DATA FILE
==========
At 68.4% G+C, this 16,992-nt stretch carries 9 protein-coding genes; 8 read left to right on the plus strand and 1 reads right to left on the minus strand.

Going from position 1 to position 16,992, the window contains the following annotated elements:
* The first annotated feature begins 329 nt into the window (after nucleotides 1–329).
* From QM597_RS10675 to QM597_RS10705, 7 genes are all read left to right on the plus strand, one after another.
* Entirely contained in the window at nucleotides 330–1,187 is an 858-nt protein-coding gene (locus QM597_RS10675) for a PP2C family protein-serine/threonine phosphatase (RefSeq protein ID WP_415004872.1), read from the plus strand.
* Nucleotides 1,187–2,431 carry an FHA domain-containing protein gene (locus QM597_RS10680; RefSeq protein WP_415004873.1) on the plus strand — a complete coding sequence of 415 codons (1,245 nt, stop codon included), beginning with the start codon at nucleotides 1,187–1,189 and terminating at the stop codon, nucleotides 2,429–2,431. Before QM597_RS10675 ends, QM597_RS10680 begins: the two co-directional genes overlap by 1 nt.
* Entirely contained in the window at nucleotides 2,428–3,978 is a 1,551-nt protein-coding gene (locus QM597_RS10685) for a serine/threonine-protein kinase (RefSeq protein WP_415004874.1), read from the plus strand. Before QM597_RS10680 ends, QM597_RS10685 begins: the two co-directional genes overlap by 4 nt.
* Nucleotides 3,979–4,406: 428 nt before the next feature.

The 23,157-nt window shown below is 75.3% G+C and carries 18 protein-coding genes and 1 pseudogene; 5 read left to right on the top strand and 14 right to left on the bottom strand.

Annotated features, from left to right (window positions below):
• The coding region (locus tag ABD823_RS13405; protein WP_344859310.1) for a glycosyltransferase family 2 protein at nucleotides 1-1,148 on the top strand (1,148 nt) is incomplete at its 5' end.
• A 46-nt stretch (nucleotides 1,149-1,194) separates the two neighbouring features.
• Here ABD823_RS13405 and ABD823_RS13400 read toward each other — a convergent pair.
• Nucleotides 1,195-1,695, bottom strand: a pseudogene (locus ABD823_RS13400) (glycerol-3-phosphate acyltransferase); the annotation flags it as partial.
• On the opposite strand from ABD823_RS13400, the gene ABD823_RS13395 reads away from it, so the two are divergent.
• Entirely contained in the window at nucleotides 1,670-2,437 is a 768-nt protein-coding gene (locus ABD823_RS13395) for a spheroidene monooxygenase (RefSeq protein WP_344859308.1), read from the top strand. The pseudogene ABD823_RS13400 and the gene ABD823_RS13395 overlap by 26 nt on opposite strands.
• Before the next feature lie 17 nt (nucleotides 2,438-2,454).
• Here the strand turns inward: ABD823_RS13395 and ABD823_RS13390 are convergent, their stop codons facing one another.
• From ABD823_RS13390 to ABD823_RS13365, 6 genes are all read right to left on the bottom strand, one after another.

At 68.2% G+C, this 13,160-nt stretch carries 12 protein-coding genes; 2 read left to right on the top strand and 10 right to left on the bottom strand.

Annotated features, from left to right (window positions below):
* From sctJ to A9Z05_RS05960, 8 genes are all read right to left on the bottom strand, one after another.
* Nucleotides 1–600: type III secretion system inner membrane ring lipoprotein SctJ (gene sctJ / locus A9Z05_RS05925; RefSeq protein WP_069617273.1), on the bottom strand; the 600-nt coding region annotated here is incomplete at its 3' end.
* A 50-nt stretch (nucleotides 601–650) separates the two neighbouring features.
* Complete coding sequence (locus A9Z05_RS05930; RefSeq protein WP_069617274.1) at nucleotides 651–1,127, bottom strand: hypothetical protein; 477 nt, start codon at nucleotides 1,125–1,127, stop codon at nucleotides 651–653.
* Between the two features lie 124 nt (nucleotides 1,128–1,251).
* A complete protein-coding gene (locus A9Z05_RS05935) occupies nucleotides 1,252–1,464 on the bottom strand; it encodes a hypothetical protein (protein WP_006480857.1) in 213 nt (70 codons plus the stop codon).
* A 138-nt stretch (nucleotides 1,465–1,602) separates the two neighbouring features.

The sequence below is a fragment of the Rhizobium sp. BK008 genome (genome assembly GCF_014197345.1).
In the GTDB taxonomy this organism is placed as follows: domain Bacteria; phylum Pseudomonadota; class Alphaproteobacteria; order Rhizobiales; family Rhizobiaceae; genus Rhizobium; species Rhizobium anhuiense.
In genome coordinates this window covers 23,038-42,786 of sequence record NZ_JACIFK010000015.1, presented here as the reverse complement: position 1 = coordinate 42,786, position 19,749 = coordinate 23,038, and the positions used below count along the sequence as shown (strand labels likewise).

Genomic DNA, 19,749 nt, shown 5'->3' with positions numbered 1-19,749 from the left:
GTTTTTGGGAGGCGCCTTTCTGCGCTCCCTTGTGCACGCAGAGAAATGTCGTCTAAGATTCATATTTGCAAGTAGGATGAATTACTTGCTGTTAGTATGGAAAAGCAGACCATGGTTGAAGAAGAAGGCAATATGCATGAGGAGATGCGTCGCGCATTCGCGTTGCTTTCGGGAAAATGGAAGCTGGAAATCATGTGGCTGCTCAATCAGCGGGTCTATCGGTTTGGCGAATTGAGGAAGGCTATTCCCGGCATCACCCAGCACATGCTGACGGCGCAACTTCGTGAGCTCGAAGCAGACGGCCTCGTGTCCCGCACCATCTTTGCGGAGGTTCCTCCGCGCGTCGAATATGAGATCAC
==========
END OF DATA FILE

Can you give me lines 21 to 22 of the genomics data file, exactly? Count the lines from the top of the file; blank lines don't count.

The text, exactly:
Annotated features, from left to right (window positions below):
* From sctJ to A9Z05_RS05960, 8 genes are all read right to left on the bottom strand, one after another.